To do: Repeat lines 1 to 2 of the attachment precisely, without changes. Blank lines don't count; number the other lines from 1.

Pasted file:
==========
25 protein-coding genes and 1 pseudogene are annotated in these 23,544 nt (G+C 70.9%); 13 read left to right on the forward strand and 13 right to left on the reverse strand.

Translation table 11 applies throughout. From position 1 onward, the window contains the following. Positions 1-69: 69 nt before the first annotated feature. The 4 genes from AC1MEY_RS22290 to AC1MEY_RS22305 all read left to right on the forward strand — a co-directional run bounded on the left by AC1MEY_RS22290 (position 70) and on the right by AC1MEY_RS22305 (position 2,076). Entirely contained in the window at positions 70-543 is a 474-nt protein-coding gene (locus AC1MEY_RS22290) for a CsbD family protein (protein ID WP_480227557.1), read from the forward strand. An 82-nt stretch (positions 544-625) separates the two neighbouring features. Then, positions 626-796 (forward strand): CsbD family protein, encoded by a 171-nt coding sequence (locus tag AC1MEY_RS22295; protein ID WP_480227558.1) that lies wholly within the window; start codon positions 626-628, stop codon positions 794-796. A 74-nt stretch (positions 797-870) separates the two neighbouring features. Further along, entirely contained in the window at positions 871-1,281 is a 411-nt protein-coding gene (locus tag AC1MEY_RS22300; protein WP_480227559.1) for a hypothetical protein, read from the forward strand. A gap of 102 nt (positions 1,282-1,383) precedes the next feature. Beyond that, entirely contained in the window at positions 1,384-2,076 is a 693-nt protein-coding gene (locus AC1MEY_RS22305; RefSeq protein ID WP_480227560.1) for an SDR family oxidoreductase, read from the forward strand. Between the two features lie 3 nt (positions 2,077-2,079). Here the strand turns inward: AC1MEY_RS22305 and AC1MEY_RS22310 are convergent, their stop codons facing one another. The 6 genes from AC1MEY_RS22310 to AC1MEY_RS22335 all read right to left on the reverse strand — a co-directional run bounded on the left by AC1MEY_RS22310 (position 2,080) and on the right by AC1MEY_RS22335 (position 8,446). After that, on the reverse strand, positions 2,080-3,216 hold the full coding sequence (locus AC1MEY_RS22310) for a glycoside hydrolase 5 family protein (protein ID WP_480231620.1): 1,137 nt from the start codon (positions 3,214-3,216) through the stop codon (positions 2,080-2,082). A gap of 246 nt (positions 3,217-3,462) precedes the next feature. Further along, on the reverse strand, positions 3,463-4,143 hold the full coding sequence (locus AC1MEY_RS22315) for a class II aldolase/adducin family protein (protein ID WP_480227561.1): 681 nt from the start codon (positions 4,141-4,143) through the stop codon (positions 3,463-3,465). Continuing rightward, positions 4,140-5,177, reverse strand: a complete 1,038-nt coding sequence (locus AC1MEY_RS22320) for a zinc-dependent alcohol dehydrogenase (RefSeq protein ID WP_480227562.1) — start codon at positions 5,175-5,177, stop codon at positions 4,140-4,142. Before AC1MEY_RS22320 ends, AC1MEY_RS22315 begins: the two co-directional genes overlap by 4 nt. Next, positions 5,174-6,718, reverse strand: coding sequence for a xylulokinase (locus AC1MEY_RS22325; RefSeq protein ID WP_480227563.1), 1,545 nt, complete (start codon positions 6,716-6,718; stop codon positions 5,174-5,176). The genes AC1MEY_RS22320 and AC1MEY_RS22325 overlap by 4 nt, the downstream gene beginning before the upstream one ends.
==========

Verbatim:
25 protein-coding genes and 1 pseudogene are annotated in these 23,544 nt (G+C 70.9%); 13 read left to right on the forward strand and 13 right to left on the reverse strand.

Translation table 11 applies throughout. From position 1 onward, the window contains the following. Positions 1-69: 69 nt before the first annotated feature. The 4 genes from AC1MEY_RS22290 to AC1MEY_RS22305 all read left to right on the forward strand — a co-directional run bounded on the left by AC1MEY_RS22290 (position 70) and on the right by AC1MEY_RS22305 (position 2,076). Entirely contained in the window at positions 70-543 is a 474-nt protein-coding gene (locus AC1MEY_RS22290) for a CsbD family protein (protein ID WP_480227557.1), read from the forward strand. An 82-nt stretch (positions 544-625) separates the two neighbouring features. Then, positions 626-796 (forward strand): CsbD family protein, encoded by a 171-nt coding sequence (locus tag AC1MEY_RS22295; protein ID WP_480227558.1) that lies wholly within the window; start codon positions 626-628, stop codon positions 794-796. A 74-nt stretch (positions 797-870) separates the two neighbouring features. Further along, entirely contained in the window at positions 871-1,281 is a 411-nt protein-coding gene (locus tag AC1MEY_RS22300; protein WP_480227559.1) for a hypothetical protein, read from the forward strand. A gap of 102 nt (positions 1,282-1,383) precedes the next feature. Beyond that, entirely contained in the window at positions 1,384-2,076 is a 693-nt protein-coding gene (locus AC1MEY_RS22305; RefSeq protein ID WP_480227560.1) for an SDR family oxidoreductase, read from the forward strand. Between the two features lie 3 nt (positions 2,077-2,079). Here the strand turns inward: AC1MEY_RS22305 and AC1MEY_RS22310 are convergent, their stop codons facing one another. The 6 genes from AC1MEY_RS22310 to AC1MEY_RS22335 all read right to left on the reverse strand — a co-directional run bounded on the left by AC1MEY_RS22310 (position 2,080) and on the right by AC1MEY_RS22335 (position 8,446). After that, on the reverse strand, positions 2,080-3,216 hold the full coding sequence (locus AC1MEY_RS22310) for a glycoside hydrolase 5 family protein (protein ID WP_480231620.1): 1,137 nt from the start codon (positions 3,214-3,216) through the stop codon (positions 2,080-2,082). A gap of 246 nt (positions 3,217-3,462) precedes the next feature. Further along, on the reverse strand, positions 3,463-4,143 hold the full coding sequence (locus AC1MEY_RS22315) for a class II aldolase/adducin family protein (protein ID WP_480227561.1): 681 nt from the start codon (positions 4,141-4,143) through the stop codon (positions 3,463-3,465). Continuing rightward, positions 4,140-5,177, reverse strand: a complete 1,038-nt coding sequence (locus AC1MEY_RS22320) for a zinc-dependent alcohol dehydrogenase (RefSeq protein ID WP_480227562.1) — start codon at positions 5,175-5,177, stop codon at positions 4,140-4,142. Before AC1MEY_RS22320 ends, AC1MEY_RS22315 begins: the two co-directional genes overlap by 4 nt. Next, positions 5,174-6,718, reverse strand: coding sequence for a xylulokinase (locus AC1MEY_RS22325; RefSeq protein ID WP_480227563.1), 1,545 nt, complete (start codon positions 6,716-6,718; stop codon positions 5,174-5,176). The genes AC1MEY_RS22320 and AC1MEY_RS22325 overlap by 4 nt, the downstream gene beginning before the upstream one ends.